This article mentions that:

  • The fraudsters even used false documents to offer to undertake legal action against other fraudulent companies they also ran, defrauding many victims twice in the process.
  • Some victims are believed to have been stung twice after turning to companies set up by the alleged fraudsters to offer legal help to the victims of other firms they were behind.

This exactly now seems to be all the rage in the boiler room industry and we can mention, inter alia, given that the modus operandi is exactly the same, Ramirez & Ramirez (formerly Legal Specialists Advisory Service SL), Legal Advice Counsel (defunct), First Legal Services (defunct), European Mediation (defunct) as well as many others, and as of late, a few Nigerian scammers who have found a niche too.


Litigation, Scams

The Inglorious End of Macanthony Realty International: From Dust to Dust

October 2nd, 2010

MRI Headquarters in 2010    

According to the Companies House, MRI International has relocated to the Spanish capital, Madrid, presumably with the intention of (dis)accommodating the company’s ever-expanding number of disgruntled clients.

Since Calle Azulinas to us means nothing, we decided to send a member of our firm to talk to their ever-attentive staff members, and find out if they would be willing to assist. However, when we got there, all we found was a decaying block of flats for the Madrid middle-class with no physical trace of the address they now claim to, which is Calle Azulinas 7, Bajo Izda (Ground floor 7).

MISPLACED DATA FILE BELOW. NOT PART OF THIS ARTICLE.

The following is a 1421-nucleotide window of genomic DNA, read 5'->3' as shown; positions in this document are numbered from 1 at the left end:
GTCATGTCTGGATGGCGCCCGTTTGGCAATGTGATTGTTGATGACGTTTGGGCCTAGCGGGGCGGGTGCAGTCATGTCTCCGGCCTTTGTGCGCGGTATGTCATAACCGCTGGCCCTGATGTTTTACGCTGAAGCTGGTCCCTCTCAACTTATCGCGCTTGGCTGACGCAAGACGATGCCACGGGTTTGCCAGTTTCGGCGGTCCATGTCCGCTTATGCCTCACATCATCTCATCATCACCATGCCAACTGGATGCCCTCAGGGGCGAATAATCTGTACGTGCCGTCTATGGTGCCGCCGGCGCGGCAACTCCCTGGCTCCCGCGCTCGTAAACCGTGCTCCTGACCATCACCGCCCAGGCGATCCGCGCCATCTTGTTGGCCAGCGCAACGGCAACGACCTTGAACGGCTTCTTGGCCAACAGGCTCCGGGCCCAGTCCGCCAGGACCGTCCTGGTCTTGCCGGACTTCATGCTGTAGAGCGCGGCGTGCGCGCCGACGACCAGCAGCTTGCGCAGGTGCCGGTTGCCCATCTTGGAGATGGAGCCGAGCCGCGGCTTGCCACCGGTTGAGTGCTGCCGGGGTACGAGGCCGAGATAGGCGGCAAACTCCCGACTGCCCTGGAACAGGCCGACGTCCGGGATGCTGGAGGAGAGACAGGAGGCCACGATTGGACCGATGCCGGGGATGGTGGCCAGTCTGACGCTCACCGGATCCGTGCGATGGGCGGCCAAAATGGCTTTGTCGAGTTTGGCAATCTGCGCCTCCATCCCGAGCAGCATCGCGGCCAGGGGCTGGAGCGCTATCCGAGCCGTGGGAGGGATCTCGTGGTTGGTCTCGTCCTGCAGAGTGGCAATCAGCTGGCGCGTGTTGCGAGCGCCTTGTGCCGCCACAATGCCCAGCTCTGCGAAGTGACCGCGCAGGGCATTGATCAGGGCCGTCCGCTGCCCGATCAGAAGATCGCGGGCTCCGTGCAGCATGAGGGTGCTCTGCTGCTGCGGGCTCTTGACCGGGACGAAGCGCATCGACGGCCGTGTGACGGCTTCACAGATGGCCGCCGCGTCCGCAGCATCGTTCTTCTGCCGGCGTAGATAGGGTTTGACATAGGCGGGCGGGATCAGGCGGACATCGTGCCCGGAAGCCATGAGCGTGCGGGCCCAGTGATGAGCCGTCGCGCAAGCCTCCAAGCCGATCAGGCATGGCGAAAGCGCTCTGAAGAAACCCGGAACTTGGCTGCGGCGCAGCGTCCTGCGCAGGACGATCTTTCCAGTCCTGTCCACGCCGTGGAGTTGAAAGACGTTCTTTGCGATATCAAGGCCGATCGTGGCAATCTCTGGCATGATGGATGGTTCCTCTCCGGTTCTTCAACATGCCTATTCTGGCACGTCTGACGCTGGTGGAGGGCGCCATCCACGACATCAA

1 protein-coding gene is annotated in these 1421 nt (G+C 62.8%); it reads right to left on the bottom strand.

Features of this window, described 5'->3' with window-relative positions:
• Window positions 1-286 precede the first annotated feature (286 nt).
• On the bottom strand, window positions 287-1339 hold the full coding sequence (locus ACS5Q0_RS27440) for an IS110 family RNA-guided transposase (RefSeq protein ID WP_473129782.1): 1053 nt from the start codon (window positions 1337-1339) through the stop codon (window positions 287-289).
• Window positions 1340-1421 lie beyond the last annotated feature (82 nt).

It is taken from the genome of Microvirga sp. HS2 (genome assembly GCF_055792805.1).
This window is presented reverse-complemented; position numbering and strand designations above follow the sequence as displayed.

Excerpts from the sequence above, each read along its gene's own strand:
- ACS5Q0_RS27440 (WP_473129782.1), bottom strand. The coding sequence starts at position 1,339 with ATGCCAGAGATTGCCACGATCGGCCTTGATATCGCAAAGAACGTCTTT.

This is a far cry from the times of the Ferraris, Lamborghinis, €100K beach-parties, bodyguards and the rest of paraphernalia that was associated with the now defunct organization. However, notwithstanding its apparent return to humility, the move implies more sinister motives, for what they have effectively done is “kill” the company by relocating to a fictitious address, appointing, at the same time, a director that happens to be no other than a purposely incorporated Peruvian-based company called Inmobiliaria Vasco-Peruana de Inversiones. This is a dead end where the postman does not always ring twice, because he simply cannot find a ground floor!

When going to the companies house we find that these inexistent offices are also company addresses for the following Spanish limited companies, all of which share one common denominator: they don’t have websites nor Spanish telephone numbers (and some share the same director):

  • Macanthony Reality International Spain S.L.
  • Jaguar Ardey Spain S.L.
  • Groot & Deed S.L.
  • Nass Servicios de Automoviles
  • Alkonda Inmobilien S.L.
  • Inversiones Suelos Comerciales de Murcia S.L.
  • Rochester Iberica 2000

The representative of the Peruvian company is a Spanish chap with a “conquistador”  name, Fernando de Arespacochaga y Alcala del Olmo who, according to a report we have obtained, travels regularly between both countries. No further information has been gathered, since they are not available nor are their phone numbers operative.

MRI Headquarters in the 'glory' days

It should be noted that this is the most unusual way to wind up a business and make it disappear forever, given the responsibility attributed to company directors. Unless of course they are based in Peru!

Litigation, Property , , ,